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Morning Notes For September 16th 2010 at Trader’s Narrative

Morning Notes For September 16th 2010

The following is a guest post by a buy-side analyst working in a US asset management firm. The author’s comments are in italics. I welcome your feedback in the comments:

  • GOM - The U.S. said oil and gas companies must permanently plug Gulf wells that have sat idle for five years or more – WSJ
  • Principles for economic revival – OpEd in WSJ - GEORGE P. SHULTZ, MICHAEL J. BOSKIN, JOHN F. COGAN, ALLAN MELTZER AND JOHN B. TAYLOR – 1) take tax increases off the table; 2) balance the budget by cutting spending; 3) modify social security and health care entitlement spending; 4) enact a moratorium on all new regulations for the next three years, with an exception for national security and public safety; 5) monetary policy should be less discretionary and more rule-like.
  • Byron Wein’s market comment has received a lot of attention of late (his so called “Billionaire’s Summit”); the overall tone from the gathering was cautious. “the group was gloomy on the outlook. They saw the United States in a long-term slow growth environment with the near-term risk of recession quite real. The Obama administration was viewed as hostile to business and that discouraged both hiring and investment. Companies and entrepreneurs were reluctant to add workers because they didn’t know what their healthcare costs or taxes were going to be. Financial service firms were confused about how the rules emanating from the new financial service regulatory reform legislation would affect their businesses” – Blackstone/JPM
  • M&A Activity and the Stock Market - News articles of mergers-and-acquisition activity have tended to fluctuate with the stock market since the mid-1990s. The more mentions there have been, the higher the benchmark S&P Index has gone. The opposite, as seen in the chart, is also true.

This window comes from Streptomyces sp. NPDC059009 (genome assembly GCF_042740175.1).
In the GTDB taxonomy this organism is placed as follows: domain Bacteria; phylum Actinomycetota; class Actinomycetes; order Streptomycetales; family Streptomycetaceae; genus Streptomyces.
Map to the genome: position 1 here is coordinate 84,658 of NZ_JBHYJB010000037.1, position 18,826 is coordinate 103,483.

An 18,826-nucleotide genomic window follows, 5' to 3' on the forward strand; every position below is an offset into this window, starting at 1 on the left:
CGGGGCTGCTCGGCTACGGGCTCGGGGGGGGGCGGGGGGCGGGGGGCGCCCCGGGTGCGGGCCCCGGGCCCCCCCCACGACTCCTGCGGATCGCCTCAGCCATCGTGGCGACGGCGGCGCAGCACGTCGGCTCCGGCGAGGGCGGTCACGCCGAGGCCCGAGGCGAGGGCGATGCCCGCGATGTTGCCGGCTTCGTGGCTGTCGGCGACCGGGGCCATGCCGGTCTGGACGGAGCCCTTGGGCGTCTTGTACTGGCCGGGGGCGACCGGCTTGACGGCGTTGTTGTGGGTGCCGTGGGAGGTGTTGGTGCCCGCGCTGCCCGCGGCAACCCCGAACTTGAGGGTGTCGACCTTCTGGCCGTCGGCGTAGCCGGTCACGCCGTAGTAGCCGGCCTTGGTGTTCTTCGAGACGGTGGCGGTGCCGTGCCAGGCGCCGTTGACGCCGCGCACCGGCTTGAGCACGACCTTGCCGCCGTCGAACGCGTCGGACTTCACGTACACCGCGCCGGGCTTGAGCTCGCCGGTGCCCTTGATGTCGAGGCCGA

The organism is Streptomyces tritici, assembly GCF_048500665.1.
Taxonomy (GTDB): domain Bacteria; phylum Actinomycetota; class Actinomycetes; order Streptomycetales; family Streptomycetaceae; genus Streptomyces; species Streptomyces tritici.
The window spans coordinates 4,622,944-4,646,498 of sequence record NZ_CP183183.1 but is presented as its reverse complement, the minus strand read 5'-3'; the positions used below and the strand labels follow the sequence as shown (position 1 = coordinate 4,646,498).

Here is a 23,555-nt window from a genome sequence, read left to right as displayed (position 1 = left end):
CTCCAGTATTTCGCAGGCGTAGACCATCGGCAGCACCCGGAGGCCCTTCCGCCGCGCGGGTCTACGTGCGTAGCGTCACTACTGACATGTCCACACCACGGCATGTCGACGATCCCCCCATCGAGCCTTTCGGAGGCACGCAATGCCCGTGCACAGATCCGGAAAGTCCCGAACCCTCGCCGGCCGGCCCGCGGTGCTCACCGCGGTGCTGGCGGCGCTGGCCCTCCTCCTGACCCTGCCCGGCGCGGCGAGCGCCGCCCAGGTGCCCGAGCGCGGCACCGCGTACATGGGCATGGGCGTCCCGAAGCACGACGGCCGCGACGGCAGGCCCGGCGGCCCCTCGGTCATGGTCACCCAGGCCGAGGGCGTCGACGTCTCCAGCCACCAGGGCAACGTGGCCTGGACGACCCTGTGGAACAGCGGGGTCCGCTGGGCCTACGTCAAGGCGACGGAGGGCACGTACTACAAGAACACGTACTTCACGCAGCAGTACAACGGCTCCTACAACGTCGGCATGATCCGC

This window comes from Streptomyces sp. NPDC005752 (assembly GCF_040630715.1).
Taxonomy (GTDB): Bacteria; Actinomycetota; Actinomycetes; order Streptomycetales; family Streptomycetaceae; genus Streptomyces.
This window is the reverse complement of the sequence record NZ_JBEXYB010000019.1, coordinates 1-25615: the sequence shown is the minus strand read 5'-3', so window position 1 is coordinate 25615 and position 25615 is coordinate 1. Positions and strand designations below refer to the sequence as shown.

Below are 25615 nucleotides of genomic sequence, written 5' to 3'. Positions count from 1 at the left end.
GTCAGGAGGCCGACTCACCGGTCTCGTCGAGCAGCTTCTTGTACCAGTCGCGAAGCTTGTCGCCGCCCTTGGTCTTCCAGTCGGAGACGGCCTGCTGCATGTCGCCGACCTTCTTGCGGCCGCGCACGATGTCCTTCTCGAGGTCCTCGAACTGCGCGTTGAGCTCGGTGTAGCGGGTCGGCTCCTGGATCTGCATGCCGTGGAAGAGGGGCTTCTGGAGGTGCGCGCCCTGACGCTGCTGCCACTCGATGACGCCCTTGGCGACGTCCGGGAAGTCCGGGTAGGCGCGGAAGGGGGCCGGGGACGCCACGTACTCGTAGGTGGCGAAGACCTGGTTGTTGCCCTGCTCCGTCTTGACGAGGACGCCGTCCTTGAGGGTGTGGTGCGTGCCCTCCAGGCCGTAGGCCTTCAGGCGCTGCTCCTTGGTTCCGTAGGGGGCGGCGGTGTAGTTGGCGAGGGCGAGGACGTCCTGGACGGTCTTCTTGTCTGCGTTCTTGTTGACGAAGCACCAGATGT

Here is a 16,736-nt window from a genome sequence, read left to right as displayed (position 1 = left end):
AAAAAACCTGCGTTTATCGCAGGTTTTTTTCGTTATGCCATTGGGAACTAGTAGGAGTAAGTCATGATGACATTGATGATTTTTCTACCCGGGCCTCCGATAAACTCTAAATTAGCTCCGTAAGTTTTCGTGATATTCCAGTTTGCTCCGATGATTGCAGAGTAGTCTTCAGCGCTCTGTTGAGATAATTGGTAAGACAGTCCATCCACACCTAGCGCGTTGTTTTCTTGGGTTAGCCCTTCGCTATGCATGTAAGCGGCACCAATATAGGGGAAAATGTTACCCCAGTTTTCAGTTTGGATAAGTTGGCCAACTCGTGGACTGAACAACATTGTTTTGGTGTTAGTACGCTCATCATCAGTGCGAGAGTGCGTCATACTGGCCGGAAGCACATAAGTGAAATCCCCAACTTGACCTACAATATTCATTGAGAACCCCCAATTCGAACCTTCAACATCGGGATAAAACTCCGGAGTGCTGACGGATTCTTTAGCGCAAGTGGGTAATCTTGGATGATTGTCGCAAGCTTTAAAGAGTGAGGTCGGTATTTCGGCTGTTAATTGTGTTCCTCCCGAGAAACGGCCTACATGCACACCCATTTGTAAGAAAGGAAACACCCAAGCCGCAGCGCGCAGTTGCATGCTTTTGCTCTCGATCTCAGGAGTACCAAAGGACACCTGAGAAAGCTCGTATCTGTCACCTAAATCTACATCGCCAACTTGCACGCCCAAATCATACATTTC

mentions of mergers acquisitions compared SPX Sep 2010

  • State Pensions Find Themselves in Benefits “Death Spiral” – U.S. state pensions such as Illinois, Kansas and New Jersey are in a “death spiral,” with assets at many insufficient to cover benefits, payouts consuming a growing portion of resources and costs rising twice as fast as investment gains. Less than half of the 50 state retirement systems had assets to pay for 80 percent of promised benefits in their 2009 fiscal years, according to data compiled for the Bloomberg Cities and Debt Briefing. Two years earlier, only 19 missed the mark. Illinois covered just 50.6 percent of benefits last year, the lowest so-called funded ratio. Actuaries say the level shouldn’t be less than 80 percent. – Bloomberg
  • Banks are starting to offer more specifics on dividends, including new details on payout levels and timing. Two major US banks this week said payout ratios going forward will prob. be ~30-40% vs. 50%+ pre-crisis. – ABA
  • The collapse of Lehman Brothers and central banks’ unorthodox monetary policies distorted markets to create some of the biggest pricing anomalies ever documented in bond trading; Instruments that should normally track each other almost perfectly saw their prices diverge sharply as investors panicked and central banks including the US Federal Reserve distorted bond demand by buying up huge amounts of debt – FT
  • Bloomberg News says Geithner and his team at the Treasury Department are exploring ways to pressure China to appreciate their currency faster. The Treasury introduced two WTO suits against China yesterday. – Bloomberg/FTN Financial – Yuan has appreciated 1.59% in almost exactly 3 months, over half of that happening in the last week.

yuan appreciation against US dollar Sep 2010

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